The Appellate Court examined the third potential risk in greatest detail. Claimant was not carrying anything in furtherance of her employment with Respondent. Claimant was not traveling from one place to another in furtherance of her employment with Respondent. Based on Claimant’s testimony, she was unable to establish that a defect occurring on Respondent’s premises was the cause of her alleged accident. As such, the Appellate Court vacated the decision of the Circuit Court and affirmed the decision of the Commission denying any and all benefits.
We salute the Court for following the traditional precepts of IL WC law and practice.
We appreciate your thoughts and comments. Please post them on our award-winning blog. This article was researched and written by Tim O’Gorman, JD and your editor.
Synopsis: Join KCBA at the IL Chamber of Commerce 2017 Workers' Compensation and Safety Conference! Wednesday, October 25, 2017 at the Hilton l 3003 Corporate Drive West l Lisle, IL 60532. The program runs from 8:30 am – 3:30 pm.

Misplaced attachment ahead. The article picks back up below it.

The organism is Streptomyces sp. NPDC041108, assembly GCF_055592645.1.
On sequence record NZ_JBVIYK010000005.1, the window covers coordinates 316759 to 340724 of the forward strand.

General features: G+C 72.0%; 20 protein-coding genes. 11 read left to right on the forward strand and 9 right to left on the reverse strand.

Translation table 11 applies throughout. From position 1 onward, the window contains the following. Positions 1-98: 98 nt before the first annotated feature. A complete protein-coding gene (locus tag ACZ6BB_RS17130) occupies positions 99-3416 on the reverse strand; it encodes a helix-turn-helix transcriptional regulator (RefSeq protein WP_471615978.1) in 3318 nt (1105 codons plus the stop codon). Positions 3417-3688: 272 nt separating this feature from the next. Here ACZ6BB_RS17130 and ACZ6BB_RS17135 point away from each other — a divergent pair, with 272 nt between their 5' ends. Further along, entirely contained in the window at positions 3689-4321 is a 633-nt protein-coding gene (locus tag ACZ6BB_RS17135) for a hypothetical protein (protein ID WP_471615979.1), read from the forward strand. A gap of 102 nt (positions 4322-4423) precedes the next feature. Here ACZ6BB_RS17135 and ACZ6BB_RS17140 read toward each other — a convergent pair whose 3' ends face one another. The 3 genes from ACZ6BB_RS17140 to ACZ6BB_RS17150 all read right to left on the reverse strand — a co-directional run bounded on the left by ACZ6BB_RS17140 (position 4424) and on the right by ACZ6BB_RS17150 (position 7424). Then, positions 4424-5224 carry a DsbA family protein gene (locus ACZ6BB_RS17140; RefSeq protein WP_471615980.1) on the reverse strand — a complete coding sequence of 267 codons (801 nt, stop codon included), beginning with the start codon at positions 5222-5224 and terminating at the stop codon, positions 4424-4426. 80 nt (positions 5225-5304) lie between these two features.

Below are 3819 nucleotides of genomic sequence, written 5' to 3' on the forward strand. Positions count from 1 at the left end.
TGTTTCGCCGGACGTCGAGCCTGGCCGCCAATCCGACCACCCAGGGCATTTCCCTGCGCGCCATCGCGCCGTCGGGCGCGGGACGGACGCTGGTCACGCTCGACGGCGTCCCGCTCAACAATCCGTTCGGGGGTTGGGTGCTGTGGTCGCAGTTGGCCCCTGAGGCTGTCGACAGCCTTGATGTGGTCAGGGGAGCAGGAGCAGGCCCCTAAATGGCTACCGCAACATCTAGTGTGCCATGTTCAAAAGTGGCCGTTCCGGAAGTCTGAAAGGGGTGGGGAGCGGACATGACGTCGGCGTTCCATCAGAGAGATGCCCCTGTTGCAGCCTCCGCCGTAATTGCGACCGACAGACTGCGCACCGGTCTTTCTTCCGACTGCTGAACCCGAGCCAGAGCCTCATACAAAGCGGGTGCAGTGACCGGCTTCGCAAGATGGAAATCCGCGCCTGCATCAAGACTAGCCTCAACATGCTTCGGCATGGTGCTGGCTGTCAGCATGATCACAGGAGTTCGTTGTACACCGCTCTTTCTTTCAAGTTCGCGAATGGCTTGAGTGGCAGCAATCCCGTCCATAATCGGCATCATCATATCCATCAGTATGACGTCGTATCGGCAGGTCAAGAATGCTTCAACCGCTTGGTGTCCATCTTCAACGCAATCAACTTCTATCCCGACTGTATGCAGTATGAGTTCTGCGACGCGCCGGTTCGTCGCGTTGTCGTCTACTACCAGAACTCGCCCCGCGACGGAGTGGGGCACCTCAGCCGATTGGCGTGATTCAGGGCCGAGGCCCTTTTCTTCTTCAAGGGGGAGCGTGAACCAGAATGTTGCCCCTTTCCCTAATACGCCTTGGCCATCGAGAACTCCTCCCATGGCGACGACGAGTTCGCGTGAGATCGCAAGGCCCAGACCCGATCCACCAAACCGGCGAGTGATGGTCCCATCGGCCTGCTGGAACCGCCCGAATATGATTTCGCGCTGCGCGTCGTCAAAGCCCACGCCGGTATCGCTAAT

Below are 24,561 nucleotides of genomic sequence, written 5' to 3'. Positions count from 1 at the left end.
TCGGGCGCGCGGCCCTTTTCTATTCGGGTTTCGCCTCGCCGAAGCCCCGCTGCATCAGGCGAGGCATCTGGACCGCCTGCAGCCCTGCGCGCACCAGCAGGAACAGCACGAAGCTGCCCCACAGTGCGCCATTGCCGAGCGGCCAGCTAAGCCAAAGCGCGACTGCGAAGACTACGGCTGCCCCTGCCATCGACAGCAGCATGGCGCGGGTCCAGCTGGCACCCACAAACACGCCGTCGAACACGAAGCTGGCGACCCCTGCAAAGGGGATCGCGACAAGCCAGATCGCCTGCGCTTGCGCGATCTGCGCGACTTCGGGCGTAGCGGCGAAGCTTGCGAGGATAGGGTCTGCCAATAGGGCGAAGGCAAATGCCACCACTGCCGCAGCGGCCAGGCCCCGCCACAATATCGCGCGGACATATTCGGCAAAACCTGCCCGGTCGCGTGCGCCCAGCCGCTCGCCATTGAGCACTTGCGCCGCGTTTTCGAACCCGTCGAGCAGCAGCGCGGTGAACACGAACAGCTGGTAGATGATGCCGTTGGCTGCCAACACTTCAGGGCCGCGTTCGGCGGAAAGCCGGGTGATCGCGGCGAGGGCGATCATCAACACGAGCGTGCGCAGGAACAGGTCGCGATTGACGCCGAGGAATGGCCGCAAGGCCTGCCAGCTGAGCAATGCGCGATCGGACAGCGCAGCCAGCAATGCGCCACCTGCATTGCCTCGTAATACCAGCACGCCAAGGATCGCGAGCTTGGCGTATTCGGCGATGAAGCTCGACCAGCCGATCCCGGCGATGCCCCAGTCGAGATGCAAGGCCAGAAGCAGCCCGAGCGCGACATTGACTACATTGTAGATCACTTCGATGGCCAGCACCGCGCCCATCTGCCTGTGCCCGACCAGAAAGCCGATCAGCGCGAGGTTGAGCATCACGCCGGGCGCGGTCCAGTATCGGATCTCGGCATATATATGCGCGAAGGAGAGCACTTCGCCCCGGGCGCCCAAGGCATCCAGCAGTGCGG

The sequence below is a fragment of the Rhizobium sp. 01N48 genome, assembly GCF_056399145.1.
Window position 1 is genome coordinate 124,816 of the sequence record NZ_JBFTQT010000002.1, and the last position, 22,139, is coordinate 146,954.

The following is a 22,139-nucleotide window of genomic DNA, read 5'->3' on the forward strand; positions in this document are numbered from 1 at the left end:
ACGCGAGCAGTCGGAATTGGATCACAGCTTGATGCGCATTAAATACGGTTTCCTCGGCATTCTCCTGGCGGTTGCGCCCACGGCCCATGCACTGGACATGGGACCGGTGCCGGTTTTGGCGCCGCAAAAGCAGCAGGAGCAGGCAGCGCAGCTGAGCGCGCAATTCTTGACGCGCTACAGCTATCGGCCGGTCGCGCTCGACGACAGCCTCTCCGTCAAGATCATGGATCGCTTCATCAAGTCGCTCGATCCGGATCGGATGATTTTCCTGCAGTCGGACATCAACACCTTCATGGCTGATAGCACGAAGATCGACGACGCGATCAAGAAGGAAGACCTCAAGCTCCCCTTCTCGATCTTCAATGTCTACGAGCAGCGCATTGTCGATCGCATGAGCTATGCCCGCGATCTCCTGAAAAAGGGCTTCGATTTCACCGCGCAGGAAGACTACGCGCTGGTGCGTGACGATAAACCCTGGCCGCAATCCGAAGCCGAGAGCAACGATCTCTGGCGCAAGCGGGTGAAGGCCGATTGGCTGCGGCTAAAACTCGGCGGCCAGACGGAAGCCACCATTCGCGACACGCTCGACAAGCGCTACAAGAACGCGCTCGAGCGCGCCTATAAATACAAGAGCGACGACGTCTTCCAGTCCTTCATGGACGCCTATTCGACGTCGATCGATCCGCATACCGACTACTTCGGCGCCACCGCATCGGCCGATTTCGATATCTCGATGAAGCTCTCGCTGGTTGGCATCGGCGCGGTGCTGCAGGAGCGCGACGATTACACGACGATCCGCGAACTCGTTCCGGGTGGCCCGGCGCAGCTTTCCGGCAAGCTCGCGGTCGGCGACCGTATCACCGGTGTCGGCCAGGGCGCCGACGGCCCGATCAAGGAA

Editor’s Comment: As part of the program, there are several Workshops which will include a presentation on Ethical Management of Disability & Employment Law Concerns Arising in Workers’ Comp Claims presented by our own John Campbell, Shawn Biery, & Brad Smith
The IL State Chamber also wants you to know:
This is the most important annual Workers’ Compensation Conference for Illinois employers!
· The 10th Annual Workers’ Compensation and Safety Conference will include valuableinformation for all Illinois Employers with all new topics and fresh presenters.
Workers' Comp. Reform is being debated at the state Capitol.
· Get the latest analysis and thoughts on WC reform at the conference, along with cost-controlling measures, safety issues to prevent workers’ injuries, and discussion of court cases as well as much more.
Continuing Education Available!
· This conference has been pre-approved to offer 3 HRCI credits.
· This conference has been pre-approved to offer 4 SHRM Professional Development credits.
· This conference has been submitted for approval to offer 4 CLE credits for attorneys.